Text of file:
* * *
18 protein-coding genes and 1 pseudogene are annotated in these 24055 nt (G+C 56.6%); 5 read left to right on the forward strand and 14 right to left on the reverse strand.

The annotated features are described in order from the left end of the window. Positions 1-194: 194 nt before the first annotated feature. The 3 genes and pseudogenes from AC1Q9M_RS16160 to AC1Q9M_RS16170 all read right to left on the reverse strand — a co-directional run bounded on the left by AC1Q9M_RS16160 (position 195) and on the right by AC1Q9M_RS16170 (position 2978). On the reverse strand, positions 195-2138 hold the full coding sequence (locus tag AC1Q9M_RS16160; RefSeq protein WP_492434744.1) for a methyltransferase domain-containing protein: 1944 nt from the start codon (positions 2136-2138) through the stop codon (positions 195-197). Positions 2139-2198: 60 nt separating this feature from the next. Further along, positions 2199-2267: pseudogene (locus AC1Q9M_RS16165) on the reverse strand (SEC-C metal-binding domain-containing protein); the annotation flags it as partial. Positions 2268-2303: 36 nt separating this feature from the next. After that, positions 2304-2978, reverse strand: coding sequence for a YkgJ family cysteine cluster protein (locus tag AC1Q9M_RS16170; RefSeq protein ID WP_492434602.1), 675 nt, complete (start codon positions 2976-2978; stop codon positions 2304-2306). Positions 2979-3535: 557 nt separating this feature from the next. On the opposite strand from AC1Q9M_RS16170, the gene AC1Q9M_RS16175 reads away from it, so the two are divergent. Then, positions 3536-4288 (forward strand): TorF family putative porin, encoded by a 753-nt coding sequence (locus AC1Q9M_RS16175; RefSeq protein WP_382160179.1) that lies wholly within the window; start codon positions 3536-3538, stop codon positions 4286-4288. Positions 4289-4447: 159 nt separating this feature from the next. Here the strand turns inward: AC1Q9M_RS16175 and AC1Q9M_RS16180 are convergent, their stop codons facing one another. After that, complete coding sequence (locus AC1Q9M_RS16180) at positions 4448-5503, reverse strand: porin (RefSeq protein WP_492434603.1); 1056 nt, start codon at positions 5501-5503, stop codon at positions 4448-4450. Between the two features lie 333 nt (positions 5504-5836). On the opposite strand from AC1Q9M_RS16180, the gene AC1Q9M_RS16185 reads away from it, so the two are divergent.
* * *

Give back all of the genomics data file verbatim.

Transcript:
18 protein-coding genes and 1 pseudogene are annotated in these 24055 nt (G+C 56.6%); 5 read left to right on the forward strand and 14 right to left on the reverse strand.

The annotated features are described in order from the left end of the window. Positions 1-194: 194 nt before the first annotated feature. The 3 genes and pseudogenes from AC1Q9M_RS16160 to AC1Q9M_RS16170 all read right to left on the reverse strand — a co-directional run bounded on the left by AC1Q9M_RS16160 (position 195) and on the right by AC1Q9M_RS16170 (position 2978). On the reverse strand, positions 195-2138 hold the full coding sequence (locus tag AC1Q9M_RS16160; RefSeq protein WP_492434744.1) for a methyltransferase domain-containing protein: 1944 nt from the start codon (positions 2136-2138) through the stop codon (positions 195-197). Positions 2139-2198: 60 nt separating this feature from the next. Further along, positions 2199-2267: pseudogene (locus AC1Q9M_RS16165) on the reverse strand (SEC-C metal-binding domain-containing protein); the annotation flags it as partial. Positions 2268-2303: 36 nt separating this feature from the next. After that, positions 2304-2978, reverse strand: coding sequence for a YkgJ family cysteine cluster protein (locus tag AC1Q9M_RS16170; RefSeq protein ID WP_492434602.1), 675 nt, complete (start codon positions 2976-2978; stop codon positions 2304-2306). Positions 2979-3535: 557 nt separating this feature from the next. On the opposite strand from AC1Q9M_RS16170, the gene AC1Q9M_RS16175 reads away from it, so the two are divergent. Then, positions 3536-4288 (forward strand): TorF family putative porin, encoded by a 753-nt coding sequence (locus AC1Q9M_RS16175; RefSeq protein WP_382160179.1) that lies wholly within the window; start codon positions 3536-3538, stop codon positions 4286-4288. Positions 4289-4447: 159 nt separating this feature from the next. Here the strand turns inward: AC1Q9M_RS16175 and AC1Q9M_RS16180 are convergent, their stop codons facing one another. After that, complete coding sequence (locus AC1Q9M_RS16180) at positions 4448-5503, reverse strand: porin (RefSeq protein WP_492434603.1); 1056 nt, start codon at positions 5501-5503, stop codon at positions 4448-4450. Between the two features lie 333 nt (positions 5504-5836). On the opposite strand from AC1Q9M_RS16180, the gene AC1Q9M_RS16185 reads away from it, so the two are divergent.